During most of World War II, Denmark was first a protectorate, then an occupied territory under Germany. The decision to invade Denmark was taken in Berlin on 17 December 1939. On 9 April 1940, Germany invaded Denmark in Operation Weserübung and established a de facto protectorate over the country. On 29 August 1943 Germany placed Denmark under direct military occupation, which lasted until the Allied victory on 5 May 1945.
Contrary to the situation in other countries under German occupation, most Danish institutions continued to function relatively normally until 1945. Both the Danish government and king remained in the country in an uneasy relationship between a democratic and a totalitarian system until the Danish government stepped down in a protest against the German demands to institute the death penalty for sabotage.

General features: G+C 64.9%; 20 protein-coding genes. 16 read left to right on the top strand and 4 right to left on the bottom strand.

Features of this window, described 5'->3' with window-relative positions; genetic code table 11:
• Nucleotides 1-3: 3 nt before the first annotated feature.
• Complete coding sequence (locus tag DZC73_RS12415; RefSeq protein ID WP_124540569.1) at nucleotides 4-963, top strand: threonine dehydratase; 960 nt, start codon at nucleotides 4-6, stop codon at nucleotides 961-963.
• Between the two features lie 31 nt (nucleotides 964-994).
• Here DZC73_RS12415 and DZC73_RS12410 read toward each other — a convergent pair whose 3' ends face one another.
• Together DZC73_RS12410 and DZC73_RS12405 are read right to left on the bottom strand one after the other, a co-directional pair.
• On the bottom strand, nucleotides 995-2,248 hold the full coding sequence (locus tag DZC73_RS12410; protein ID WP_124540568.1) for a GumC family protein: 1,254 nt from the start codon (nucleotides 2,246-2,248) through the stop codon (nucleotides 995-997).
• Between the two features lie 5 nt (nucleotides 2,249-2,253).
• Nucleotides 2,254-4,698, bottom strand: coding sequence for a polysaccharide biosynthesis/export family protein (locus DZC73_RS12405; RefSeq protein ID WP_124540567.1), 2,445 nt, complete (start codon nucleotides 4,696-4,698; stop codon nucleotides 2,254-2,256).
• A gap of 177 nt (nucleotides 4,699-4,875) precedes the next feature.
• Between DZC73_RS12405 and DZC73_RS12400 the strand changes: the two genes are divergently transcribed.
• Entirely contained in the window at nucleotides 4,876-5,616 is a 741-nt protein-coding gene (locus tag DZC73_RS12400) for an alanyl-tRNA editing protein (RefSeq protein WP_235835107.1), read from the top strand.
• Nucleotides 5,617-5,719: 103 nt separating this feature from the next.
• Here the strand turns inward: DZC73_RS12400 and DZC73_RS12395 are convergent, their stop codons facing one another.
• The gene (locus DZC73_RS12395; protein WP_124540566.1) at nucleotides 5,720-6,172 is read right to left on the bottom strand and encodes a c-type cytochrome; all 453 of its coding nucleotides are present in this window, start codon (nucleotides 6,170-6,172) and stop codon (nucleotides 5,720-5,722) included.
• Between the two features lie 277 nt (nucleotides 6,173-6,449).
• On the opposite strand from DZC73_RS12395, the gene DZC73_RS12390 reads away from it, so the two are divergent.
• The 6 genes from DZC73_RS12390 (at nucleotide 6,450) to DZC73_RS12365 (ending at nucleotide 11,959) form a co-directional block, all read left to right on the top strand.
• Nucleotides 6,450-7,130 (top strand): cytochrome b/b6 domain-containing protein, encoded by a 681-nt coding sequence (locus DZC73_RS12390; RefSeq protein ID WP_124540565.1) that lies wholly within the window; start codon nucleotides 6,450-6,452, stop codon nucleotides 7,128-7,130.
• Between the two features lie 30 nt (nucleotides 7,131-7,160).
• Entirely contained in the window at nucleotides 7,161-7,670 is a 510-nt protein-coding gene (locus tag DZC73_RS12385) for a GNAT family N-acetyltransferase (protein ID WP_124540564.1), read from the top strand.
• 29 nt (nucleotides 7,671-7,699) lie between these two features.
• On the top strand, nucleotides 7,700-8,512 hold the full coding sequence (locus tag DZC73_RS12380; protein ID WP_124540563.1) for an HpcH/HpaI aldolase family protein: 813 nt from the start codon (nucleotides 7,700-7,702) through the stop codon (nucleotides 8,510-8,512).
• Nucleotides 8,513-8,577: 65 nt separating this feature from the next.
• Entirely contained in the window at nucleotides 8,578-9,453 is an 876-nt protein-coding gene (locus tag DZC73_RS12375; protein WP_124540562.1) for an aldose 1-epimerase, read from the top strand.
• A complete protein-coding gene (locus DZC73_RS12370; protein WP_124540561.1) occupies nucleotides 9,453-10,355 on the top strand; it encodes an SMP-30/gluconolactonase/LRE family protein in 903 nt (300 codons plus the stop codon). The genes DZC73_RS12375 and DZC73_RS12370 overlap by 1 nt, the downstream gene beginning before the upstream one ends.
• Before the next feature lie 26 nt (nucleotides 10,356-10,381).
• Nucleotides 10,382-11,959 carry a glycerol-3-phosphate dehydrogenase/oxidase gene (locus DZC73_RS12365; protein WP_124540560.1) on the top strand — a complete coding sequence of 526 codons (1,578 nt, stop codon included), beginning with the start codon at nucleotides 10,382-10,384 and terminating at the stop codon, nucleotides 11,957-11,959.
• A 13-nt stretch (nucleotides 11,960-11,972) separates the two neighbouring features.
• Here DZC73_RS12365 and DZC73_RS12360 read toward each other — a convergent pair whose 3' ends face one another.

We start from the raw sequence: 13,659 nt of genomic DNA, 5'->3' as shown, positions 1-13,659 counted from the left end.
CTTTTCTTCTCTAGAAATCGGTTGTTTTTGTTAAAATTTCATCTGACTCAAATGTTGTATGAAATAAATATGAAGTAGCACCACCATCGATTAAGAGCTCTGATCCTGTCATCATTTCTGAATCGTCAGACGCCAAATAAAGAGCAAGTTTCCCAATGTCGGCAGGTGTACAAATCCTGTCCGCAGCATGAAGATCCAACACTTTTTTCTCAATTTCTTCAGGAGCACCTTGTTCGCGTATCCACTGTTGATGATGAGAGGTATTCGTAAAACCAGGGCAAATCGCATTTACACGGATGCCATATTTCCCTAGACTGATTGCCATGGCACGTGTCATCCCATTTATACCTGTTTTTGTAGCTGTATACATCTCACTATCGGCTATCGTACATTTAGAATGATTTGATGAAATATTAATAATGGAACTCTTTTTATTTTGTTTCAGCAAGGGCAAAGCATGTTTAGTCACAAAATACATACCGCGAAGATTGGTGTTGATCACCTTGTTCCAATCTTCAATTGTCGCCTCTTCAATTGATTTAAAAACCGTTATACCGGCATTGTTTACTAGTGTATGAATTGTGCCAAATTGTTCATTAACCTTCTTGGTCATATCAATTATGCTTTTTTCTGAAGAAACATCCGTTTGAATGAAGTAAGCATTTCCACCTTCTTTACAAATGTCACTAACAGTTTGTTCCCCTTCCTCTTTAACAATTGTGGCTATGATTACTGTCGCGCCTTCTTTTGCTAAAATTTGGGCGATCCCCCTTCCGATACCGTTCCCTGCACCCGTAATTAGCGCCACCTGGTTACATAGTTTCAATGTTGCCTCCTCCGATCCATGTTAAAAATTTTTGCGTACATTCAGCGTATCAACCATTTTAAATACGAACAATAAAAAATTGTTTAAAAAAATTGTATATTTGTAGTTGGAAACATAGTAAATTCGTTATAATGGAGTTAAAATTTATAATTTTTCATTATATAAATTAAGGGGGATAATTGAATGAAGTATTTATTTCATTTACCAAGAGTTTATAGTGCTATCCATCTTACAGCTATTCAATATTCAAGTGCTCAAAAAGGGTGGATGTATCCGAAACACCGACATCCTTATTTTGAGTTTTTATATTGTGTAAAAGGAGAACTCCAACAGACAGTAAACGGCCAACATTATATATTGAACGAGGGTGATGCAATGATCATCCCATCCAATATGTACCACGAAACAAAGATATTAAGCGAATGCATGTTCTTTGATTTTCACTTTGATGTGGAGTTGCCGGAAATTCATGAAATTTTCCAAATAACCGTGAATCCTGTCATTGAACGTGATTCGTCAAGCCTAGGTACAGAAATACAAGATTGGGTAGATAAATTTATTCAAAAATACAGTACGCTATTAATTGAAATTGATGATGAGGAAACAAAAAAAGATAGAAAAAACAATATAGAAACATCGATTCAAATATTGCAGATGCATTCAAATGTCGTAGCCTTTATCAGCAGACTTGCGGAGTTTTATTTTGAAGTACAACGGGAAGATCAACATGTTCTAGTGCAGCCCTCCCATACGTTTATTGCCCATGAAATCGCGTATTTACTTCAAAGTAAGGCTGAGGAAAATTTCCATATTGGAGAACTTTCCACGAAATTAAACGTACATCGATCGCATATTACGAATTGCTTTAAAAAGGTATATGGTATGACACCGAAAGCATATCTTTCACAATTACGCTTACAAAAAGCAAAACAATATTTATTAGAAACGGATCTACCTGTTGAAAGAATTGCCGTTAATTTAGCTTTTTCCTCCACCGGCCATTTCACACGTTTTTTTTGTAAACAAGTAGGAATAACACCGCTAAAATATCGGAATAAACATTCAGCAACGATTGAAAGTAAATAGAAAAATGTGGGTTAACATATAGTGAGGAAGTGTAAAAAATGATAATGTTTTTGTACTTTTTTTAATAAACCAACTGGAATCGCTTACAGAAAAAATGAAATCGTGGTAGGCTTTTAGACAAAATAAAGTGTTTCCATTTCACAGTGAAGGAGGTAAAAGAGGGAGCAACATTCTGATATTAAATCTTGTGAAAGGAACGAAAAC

Over 3,000 Danes died as a direct result of the occupation. An effective resistance movement developed by the end of the war, and most Danish Jews were rescued in 1943 when German authorities ordered their internment as part of the Holocaust.
The occupation of Denmark ended on 5 May 1945.
These rare color pictures from The National Museum that captured street scenes of Copenhagen from the days around the liberation.